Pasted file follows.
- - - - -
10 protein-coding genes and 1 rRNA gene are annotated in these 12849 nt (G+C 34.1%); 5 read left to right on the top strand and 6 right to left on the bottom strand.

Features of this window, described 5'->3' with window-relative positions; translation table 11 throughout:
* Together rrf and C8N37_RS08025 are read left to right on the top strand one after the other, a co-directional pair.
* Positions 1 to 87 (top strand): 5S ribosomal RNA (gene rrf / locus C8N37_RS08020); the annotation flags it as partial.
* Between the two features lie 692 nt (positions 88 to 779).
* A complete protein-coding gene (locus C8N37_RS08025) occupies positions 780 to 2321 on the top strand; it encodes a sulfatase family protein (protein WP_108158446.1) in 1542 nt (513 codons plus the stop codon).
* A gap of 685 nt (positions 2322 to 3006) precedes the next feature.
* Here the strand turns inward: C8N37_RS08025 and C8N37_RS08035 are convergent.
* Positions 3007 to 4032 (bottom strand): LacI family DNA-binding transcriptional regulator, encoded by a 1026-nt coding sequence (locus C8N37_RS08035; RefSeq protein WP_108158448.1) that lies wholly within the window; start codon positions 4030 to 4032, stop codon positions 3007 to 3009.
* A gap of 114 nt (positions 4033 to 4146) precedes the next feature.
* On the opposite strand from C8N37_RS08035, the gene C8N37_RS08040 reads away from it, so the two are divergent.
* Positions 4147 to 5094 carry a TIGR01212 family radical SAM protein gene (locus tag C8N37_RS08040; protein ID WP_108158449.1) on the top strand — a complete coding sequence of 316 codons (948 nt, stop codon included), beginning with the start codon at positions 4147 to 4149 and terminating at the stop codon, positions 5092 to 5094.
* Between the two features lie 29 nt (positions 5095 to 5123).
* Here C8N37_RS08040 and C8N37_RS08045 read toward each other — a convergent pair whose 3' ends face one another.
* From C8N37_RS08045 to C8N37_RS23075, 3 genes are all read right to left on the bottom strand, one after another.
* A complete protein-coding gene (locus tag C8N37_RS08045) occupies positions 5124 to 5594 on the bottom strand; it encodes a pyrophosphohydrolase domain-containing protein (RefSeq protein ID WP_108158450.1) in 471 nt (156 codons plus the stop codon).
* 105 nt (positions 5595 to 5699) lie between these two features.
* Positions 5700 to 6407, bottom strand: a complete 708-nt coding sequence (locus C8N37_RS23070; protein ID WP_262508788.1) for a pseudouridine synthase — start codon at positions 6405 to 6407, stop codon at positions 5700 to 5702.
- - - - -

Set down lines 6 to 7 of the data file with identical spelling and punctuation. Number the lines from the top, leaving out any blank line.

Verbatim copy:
* A complete protein-coding gene (locus C8N37_RS08025) occupies positions 780 to 2321 on the top strand; it encodes a sulfatase family protein (protein WP_108158446.1) in 1542 nt (513 codons plus the stop codon).
* A gap of 685 nt (positions 2322 to 3006) precedes the next feature.